Universities Team Up With Local Little Leagues to Host Softball Clinics
During the 2010 softball season, three universities in New York and Pennsylvania teamed up with various Little League Softball programs to host clinics focused on teaching young athletes the fundamentals of the game.
While the focus of each event was building a strong, fundamental base, teams also played softball games to help make learning the proper techniques of throwing, catching, hitting and base running fun. The collegiate softball teams from York College in York, Pa.; Columbia University in New York, N.Y.; and St. John’s University in Queens, N.Y., all received positive feedback from the local leagues and hope to build on their events for 2011.
“As a new coach, I wanted to become involved in the community and my players wanted to get involved in helping kids learn to play softball,” Nicole Starry, head softball coach at York College, said. “We held the event to get to know the softball community. We made a connection with the kids and were thrilled when many of them came to our games the next day.”
“These college coaches have taught at the highest level and can provide a wealth of information to local leagues, managers and players,” Sara Thompson, Little League International’s Softball Manager said. “I would like to applaud the colleges and Little Leagues for taking the initiative to coordinate these events. It not only offers a great learning experience for the participants, but these clinics help build a relationship between the two organizations and provides positive role models for the Little Leaguers.”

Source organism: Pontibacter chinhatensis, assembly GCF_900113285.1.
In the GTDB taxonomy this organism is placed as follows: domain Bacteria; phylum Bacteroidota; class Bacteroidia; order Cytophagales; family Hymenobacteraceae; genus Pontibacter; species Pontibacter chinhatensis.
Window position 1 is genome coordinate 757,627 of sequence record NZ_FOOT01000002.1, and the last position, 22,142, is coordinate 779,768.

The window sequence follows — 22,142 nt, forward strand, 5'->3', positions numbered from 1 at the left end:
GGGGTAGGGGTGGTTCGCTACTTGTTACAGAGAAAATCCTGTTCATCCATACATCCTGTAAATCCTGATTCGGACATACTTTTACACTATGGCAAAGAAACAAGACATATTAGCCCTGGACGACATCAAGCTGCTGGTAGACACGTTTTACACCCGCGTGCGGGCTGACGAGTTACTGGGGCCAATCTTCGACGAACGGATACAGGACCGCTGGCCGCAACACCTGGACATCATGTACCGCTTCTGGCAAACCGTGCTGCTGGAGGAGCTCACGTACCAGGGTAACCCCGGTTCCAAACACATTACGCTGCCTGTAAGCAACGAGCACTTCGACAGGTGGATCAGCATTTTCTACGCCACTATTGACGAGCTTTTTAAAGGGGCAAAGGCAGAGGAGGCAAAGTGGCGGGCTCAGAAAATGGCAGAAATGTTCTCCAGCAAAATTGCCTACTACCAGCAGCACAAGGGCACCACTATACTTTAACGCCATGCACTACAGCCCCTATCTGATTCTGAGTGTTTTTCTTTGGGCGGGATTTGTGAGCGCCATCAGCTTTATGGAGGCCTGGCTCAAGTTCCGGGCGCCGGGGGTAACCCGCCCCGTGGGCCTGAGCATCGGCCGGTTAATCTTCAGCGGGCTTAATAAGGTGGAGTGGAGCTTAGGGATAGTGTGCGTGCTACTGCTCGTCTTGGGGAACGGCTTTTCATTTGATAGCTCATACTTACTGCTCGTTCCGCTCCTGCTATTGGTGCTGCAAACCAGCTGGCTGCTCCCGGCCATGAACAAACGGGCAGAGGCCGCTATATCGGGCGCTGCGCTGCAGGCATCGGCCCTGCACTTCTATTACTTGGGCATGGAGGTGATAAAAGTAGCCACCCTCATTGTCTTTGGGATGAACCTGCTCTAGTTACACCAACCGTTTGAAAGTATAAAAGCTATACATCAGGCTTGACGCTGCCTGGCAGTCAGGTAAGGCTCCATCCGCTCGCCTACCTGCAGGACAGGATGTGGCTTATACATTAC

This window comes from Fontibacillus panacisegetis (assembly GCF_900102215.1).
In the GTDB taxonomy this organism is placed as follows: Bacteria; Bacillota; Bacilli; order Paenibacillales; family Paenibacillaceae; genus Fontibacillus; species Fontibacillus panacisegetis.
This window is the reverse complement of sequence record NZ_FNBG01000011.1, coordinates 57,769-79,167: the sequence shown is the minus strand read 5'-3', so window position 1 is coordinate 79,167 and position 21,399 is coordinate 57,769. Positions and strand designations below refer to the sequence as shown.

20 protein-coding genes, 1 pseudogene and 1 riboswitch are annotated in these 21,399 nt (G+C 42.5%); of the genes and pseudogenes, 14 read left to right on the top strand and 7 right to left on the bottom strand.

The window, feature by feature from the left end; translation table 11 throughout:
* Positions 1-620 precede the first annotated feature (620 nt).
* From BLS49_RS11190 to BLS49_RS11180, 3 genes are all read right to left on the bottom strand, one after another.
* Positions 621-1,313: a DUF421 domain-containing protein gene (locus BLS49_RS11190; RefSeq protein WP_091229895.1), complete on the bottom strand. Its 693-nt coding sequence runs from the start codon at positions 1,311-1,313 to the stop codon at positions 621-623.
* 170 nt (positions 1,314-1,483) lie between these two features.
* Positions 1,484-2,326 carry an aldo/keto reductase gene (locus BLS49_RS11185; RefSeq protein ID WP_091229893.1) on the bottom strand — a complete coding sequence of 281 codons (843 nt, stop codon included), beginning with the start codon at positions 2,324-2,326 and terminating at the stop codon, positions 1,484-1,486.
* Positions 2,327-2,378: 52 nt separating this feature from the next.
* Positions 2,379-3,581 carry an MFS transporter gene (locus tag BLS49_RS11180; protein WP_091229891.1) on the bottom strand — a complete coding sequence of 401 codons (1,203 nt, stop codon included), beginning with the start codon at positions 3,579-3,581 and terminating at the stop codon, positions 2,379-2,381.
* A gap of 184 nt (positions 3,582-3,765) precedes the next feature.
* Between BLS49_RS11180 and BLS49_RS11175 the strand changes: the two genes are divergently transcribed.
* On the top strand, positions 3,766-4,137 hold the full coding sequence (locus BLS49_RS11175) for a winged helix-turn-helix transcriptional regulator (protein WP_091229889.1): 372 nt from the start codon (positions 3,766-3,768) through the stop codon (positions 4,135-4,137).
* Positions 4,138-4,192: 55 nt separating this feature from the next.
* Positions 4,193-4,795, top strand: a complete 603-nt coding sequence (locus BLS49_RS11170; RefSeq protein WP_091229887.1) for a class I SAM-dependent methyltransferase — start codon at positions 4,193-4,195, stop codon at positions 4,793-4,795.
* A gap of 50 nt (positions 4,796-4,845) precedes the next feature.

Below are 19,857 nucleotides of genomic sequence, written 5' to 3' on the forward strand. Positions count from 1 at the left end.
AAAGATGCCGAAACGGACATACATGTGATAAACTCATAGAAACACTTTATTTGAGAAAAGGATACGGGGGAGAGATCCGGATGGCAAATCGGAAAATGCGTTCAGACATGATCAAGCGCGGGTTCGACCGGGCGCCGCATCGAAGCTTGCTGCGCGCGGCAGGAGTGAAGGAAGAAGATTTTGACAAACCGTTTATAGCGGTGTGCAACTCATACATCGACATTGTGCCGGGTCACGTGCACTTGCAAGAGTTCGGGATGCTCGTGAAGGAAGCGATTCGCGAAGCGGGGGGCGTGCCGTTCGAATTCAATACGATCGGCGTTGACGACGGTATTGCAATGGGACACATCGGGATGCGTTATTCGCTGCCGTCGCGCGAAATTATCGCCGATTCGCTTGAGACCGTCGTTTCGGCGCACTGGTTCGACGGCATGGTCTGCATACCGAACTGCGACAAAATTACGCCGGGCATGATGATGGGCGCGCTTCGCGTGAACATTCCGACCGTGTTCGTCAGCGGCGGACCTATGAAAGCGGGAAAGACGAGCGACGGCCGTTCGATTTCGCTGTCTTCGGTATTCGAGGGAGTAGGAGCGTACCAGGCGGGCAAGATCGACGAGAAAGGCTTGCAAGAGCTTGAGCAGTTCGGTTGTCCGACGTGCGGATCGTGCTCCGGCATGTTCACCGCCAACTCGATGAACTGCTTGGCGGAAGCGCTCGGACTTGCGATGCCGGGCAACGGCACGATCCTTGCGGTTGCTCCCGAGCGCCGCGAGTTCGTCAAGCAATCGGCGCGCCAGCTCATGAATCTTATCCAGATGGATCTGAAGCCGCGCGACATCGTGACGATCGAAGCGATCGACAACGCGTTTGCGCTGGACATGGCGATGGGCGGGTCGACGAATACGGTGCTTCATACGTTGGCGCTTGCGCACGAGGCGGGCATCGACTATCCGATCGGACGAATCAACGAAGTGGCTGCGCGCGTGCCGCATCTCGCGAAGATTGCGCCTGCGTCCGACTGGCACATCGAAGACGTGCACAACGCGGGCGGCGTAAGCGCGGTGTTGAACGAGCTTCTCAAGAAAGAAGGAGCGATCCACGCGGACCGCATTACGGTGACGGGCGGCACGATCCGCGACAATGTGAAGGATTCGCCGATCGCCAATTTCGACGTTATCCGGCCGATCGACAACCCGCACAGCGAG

The St. John’s University softball team had nearly 40 players attend its clinic. The team’s upperclassmen shared their experiences and love of the game with the Little League softball players, while helping them to improve their skills.
“We broke down the fundamentals for the girls so they could really understand how the game works and have even more fun with it,” Jenna Bergere, St. John’s junior infielder, said.
“Whether it’s a Division I university, a junior college or a high school softball team, these are great resources and relationships for local leagues to develop and utilize,” Ms. Thompson said.
If your league or district is interested in building relationships within the community and potentially organizing future softball camps and clinics, Little League would recommend contacting your local college, university or high school coaches this offseason.
Inquiries on how to charter Little League Softball are to be directed to Sara Thompson, Little League’s Softball Manager, at: 570-326-1921, ext. 217; or e-mail: sthompson@LittleLeague.org. Additional information on Little League Softball is available at: www.LittleLeagueSoftball.org.